How to Correct the Color of a Photo: Page 1

Color Correction = Color Temperature  If you've taken photographs under a variety of lighting conditions, you've noticed how the results show a distinct color cast depending on the light source. Light's color temperature is what professional photographers and photo editors use to measure and modify different colors in a photo to achieve a desired color effect. When the color temperature is high, more blue light exists. When the color temperature is low, there is more red. In the following three examples, see how Warren corrected each photo's color by setting appropriate color temperatures.

Before-and-After Example #1

Problem photo  This original image (taken indoors at Disney World's EPCOT Theme Park) has an undesirable orange overcast. Yellow, orange, and yellow-orange images are often caused by shooting with the wrong white balance setting. Underexposure may also contribute to the photographer's white balance problem.

Methodology  Overly yellow, orange, or orange-yellow tones can easily be corrected during post-production. Warren saved the problem image in Photoshop and altered the color balance. Making color adjustments using "lab color mode" instead of the usual "RGB (Red/Green/Blue) mode" enabled Warren to be more accurate at saturating specific colors. He also lightened the overall exposure of the original image while adding a slight sharpening filter to it.

Photo credit: Alvin Leong

Correcting the color of a photo

Before-and-After Example #2

Problem photo  A brownish cast, along with a poor focus, makes this indoor photo of an unconventional, bogus million-dollar bill less than desirable.

Methodology  Unfortunately, the original photo was small and lacked quality. Nevertheless, using Photoshop's "lab color mode," Warren converted the drab brown overtone to a brighter, lighter, reddish-brown saturation on the bill. He also lightened the exposure and added crispness to the fake million-dollar bill.

Correcting the color of a photo

Before-and-After Example #3

Original photo  This original photo's brown cast compromises the quality of this image of a bride in a white gown. In addition, the background's color temperature ought to be cooler that the model's skin tones.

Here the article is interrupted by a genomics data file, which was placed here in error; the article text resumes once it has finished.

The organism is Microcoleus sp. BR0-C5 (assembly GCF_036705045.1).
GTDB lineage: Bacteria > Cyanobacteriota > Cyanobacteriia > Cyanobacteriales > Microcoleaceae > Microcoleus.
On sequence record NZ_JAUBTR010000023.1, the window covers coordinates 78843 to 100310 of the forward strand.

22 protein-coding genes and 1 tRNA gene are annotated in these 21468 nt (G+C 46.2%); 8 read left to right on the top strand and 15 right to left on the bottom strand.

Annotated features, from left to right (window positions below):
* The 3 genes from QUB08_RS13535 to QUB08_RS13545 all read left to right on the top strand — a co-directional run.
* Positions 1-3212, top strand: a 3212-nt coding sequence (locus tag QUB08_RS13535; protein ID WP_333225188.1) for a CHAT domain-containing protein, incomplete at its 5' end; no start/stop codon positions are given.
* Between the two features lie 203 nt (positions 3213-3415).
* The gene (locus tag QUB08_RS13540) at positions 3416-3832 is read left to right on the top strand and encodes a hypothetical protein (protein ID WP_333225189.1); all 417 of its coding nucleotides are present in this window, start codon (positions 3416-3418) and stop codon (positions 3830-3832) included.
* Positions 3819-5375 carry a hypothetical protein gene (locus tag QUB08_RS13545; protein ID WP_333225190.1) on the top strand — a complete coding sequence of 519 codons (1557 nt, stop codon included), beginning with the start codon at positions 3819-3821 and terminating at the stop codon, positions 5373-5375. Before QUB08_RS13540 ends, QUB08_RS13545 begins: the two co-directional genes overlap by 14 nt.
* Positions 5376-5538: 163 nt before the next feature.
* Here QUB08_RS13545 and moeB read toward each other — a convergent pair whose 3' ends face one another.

Methodology  Warren began by using Photoshop's "white-balancing" feature. He increased the exposure level and adjusted the contrast to maintain the bride's smooth skin. Then he carefully added vibrance and saturation to the colors of the walls and skin tones. He finished by removing the distraction of the window light reflector.

Photo credit: Ty Parish

See the full-size color-corrected image.

Correcting the color of a photo

Before-and-After Example #4

Original photo  An overly blue cast to the sky and water distracts from the quality of this evening outdoor photo of houses on stilts. In addition to lessening the supernatural blues, the photo's color temperature needs to be warmed.

Methodology  Warren took two corrective approaches to remove the intense blue color cast distractions. Using Photoshop's "Curves" adjustment tool, he choose the blue channel and dropped its intensity level. He also used the "Match Color" adjustment tool and simply clicked the "Neutralize" box. Lastly, he increased the photo's vibrance slightly to the colors of the houses' light sources.

Photo credit: Treve Johnson

See the full-size color-corrected image.

Color Correction page #1

Color Correction page #2

Color Saturation slideshow

In addition to Warren's three color correction pages,
see the large collection of WCD's unique photo edit pages in the left column.

Don't wait any longer to showcase your photo presentations. Contact Warren Camp Design today, at 209-795-7661, to discuss your upcoming campaign and learn how Warren can utilize his digital artistry skills to enhance and give prominence to your photos.